Meet Our Community
New Orleans Jazz Museum USA
- Location: New Orleans, Louisiana, USA
- Participating Years: 2018 – present
- Event focus: Celebrating the cultural heritage and history of jazz through education and entertainment
The New Orleans Jazz Museum first celebrated International Jazz Day in 2018, but it has played a central role in promoting awareness and appreciation of “the music that New Orleans made famous”—jazz—for more than 50 years. Since its opening in 1961, the Jazz Museum has developed into the world’s premier repository of jazz-related artifacts, counting more than 25,000 pieces in its collection. These comprise an impressive array of jazz ephemera including “instruments, pictorial sheet music, photographs, records, tapes, manuscripts and other items ranging from Louis Armstrong’s first cornet to a 1917 disc of the first jazz recording ever made.”
Besides preserving the physical reminders of jazz heritage, the Jazz Museum ensures that visitors and New Orleanians experience the sounds of jazz in all its many forms, hosting more than 365 concerts and other performance programs annually. These range from concerts with local groups like Deacon John & The Ivories to panel discussions with prominent jazz critics and thinkers, even including eclectic offerings like jazz yoga. In addition, the Museum’s facility, located on the grounds of the historic Old U.S. Mint in the city’s French Quarter, is home to some 15 full-scale festivals each year with acts like the Tremé Brass Band, Kermit Ruffins, Steve Pistorius and more.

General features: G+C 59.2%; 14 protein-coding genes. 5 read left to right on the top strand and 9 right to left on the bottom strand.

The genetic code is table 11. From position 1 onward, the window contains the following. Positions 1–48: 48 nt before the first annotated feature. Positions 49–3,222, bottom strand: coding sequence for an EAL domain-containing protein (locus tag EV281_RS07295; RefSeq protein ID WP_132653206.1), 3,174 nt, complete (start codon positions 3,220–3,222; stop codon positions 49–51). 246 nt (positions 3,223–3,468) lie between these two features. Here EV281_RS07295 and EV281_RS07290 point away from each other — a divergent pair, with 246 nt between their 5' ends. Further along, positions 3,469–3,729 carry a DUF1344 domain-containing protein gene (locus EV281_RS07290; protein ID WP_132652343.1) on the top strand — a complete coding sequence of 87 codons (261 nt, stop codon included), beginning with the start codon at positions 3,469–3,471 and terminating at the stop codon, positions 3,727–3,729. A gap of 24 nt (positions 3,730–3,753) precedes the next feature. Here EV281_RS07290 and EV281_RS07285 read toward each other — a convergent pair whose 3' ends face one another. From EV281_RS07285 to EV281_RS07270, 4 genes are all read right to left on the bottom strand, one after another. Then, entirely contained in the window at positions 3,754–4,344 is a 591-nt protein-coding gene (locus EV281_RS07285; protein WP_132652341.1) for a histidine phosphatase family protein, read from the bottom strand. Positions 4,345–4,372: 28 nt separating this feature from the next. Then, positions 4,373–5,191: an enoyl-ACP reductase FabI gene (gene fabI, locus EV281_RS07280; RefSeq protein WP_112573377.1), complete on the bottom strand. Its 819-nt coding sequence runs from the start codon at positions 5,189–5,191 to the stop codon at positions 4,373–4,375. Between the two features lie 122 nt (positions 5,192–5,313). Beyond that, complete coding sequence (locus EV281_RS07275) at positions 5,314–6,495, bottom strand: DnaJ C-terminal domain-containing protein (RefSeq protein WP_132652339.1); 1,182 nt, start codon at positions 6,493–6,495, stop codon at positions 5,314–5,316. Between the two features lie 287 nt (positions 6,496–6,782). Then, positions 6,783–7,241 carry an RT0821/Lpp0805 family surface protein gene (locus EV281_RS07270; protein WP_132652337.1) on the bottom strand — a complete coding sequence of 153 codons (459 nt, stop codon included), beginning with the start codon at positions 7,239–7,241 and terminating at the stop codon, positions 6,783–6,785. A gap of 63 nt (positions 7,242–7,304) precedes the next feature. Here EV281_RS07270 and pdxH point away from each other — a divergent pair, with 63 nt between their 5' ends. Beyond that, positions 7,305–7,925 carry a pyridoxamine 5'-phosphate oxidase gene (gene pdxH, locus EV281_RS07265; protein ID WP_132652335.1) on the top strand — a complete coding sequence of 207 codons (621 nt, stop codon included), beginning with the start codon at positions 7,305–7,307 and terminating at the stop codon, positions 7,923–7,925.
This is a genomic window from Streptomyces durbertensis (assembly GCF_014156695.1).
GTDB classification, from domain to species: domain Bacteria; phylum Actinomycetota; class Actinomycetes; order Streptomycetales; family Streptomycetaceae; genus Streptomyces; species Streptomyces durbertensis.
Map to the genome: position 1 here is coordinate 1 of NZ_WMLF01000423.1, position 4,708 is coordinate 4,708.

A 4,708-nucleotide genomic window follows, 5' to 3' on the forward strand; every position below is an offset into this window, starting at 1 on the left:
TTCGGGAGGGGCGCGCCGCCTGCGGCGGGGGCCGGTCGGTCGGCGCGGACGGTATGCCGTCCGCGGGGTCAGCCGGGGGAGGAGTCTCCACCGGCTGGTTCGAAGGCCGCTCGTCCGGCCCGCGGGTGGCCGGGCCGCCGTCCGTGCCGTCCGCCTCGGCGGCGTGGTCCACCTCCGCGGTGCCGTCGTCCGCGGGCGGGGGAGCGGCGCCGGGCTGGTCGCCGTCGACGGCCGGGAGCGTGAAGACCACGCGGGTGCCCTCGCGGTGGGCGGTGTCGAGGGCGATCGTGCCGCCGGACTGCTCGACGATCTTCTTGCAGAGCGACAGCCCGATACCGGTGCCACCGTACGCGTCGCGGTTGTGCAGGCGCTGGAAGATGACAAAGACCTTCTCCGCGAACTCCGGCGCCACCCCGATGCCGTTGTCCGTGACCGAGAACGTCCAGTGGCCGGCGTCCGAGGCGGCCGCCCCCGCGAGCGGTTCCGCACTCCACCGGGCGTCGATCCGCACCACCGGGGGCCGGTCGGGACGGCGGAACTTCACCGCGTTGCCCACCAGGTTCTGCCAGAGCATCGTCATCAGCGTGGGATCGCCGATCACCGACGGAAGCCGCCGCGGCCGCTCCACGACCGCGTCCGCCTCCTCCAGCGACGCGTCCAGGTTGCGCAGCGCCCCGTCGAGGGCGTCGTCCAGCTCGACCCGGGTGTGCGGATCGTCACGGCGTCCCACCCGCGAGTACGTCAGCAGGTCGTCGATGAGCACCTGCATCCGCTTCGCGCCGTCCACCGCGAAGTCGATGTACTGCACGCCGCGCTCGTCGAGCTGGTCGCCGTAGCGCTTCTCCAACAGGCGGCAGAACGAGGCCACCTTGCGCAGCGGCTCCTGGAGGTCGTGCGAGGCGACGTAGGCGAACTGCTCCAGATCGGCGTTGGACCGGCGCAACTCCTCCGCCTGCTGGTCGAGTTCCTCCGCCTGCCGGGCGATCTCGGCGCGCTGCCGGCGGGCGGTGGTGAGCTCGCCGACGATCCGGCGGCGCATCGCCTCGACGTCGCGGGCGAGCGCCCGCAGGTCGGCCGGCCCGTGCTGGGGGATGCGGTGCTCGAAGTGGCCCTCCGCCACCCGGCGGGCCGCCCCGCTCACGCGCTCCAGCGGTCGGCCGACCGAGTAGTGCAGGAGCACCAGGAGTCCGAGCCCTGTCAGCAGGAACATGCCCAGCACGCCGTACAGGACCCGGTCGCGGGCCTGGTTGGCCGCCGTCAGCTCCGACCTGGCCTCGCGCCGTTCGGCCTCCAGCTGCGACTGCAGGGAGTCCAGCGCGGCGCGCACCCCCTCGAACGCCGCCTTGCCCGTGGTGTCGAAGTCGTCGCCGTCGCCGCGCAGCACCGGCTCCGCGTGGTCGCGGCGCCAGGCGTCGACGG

Collectively, these offerings represent far more than just a concert schedule or shelves of historical artifacts. As Museum Director Greg Lambousy puts it, “The Jazz Museum enhances New Orleans’ ongoing cultural renaissance by providing diverse resources for musicians and music lovers of all languages and nationalities. We fully explore America’s quintessential
musical art form in the city where jazz was born.” In other words, the Museum is doing its part to keep New Orleans’ unique cultural heritage alive and thriving.
Extending this commitment to the world stage, the Museum officially joined the global celebration of International Jazz Day for the first time in 2018. Guests from around the world explored the Museum’s interactive exhibits and danced together to live performances by the National Park Service’s Arrowhead Jazz Band and De La Salle High School Jazz Band. All guests received second line handkerchiefs as souvenirs, taking a piece of jazz history home with them. Following the performances, Music Curator David Kunian presented a lecture on rare jazz artifacts from the Museum’s collection. The day’s events concluded with the presentation of the 2018 Jazz Journalists Association’s Jazz Hero Award to legendary New Orleans pianist, bandleader and educator Ellis Marsalis.
For International Jazz Day 2019, the Museum presented a weeklong festival with performances by local student and professional groups, along with educational activities serving schoolchildren from across the city and the surrounding parishes. A particular highlight was a craft activity titled Jazz: What Ties Us Together, encouraging children to create their own jazz-inspired works of art. The Museum worked with schools to create a special exhibit of handmade International Jazz Day garlands drawn from classic jazz recordings, displayed during the festivities in late April. Instructions for the activity are available for download from jazzday.com, so that educators around the world can recreate this fun, creative exercise.
Notes Lambousy of the Museum’s participation in International Jazz Day, “There is no day more fitting to celebrate at the Jazz Museum than International Jazz Day. Our mission is to make the history and heritage of jazz accessible to the world. Hosting events in the Museum’s facilities in celebration of International Jazz Day embodies our goals.”
Congratulations and thanks to the New Orleans Jazz Museum for all it is doing to support jazz and cultural heritage!